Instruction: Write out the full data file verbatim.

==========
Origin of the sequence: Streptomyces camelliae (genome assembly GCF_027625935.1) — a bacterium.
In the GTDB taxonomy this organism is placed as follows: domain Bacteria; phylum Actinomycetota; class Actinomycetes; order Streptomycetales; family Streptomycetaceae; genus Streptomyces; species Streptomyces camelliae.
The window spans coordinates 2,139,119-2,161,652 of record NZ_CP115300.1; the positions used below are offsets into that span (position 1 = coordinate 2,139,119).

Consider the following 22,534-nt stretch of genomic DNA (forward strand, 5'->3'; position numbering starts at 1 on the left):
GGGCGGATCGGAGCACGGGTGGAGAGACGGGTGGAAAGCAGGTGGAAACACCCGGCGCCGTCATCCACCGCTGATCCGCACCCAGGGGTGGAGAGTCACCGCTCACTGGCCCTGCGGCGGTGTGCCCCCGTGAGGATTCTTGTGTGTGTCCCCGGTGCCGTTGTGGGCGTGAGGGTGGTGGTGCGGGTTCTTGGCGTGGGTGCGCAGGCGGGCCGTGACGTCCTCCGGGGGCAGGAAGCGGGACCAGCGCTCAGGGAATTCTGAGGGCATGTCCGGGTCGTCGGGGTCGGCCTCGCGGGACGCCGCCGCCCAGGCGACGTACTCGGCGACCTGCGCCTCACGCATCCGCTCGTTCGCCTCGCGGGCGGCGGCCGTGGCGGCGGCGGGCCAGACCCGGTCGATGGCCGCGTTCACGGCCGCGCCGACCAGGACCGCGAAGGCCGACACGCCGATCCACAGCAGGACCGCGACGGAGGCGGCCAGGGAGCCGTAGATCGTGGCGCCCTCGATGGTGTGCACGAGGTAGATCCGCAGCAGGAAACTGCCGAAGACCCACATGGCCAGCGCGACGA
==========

Origin of the sequence: Streptomyces camelliae (genome assembly GCF_027625935.1) — a bacterium.
In the GTDB taxonomy this organism is placed as follows: domain Bacteria; phylum Actinomycetota; class Actinomycetes; order Streptomycetales; family Streptomycetaceae; genus Streptomyces; species Streptomyces camelliae.
The window spans coordinates 2,139,119-2,161,652 of record NZ_CP115300.1; the positions used below are offsets into that span (position 1 = coordinate 2,139,119).

Consider the following 22,534-nt stretch of genomic DNA (forward strand, 5'->3'; position numbering starts at 1 on the left):
GGGCGGATCGGAGCACGGGTGGAGAGACGGGTGGAAAGCAGGTGGAAACACCCGGCGCCGTCATCCACCGCTGATCCGCACCCAGGGGTGGAGAGTCACCGCTCACTGGCCCTGCGGCGGTGTGCCCCCGTGAGGATTCTTGTGTGTGTCCCCGGTGCCGTTGTGGGCGTGAGGGTGGTGGTGCGGGTTCTTGGCGTGGGTGCGCAGGCGGGCCGTGACGTCCTCCGGGGGCAGGAAGCGGGACCAGCGCTCAGGGAATTCTGAGGGCATGTCCGGGTCGTCGGGGTCGGCCTCGCGGGACGCCGCCGCCCAGGCGACGTACTCGGCGACCTGCGCCTCACGCATCCGCTCGTTCGCCTCGCGGGCGGCGGCCGTGGCGGCGGCGGGCCAGACCCGGTCGATGGCCGCGTTCACGGCCGCGCCGACCAGGACCGCGAAGGCCGACACGCCGATCCACAGCAGGACCGCGACGGAGGCGGCCAGGGAGCCGTAGATCGTGGCGCCCTCGATGGTGTGCACGAGGTAGATCCGCAGCAGGAAACTGCCGAAGACCCACATGGCCAGCGCGACGA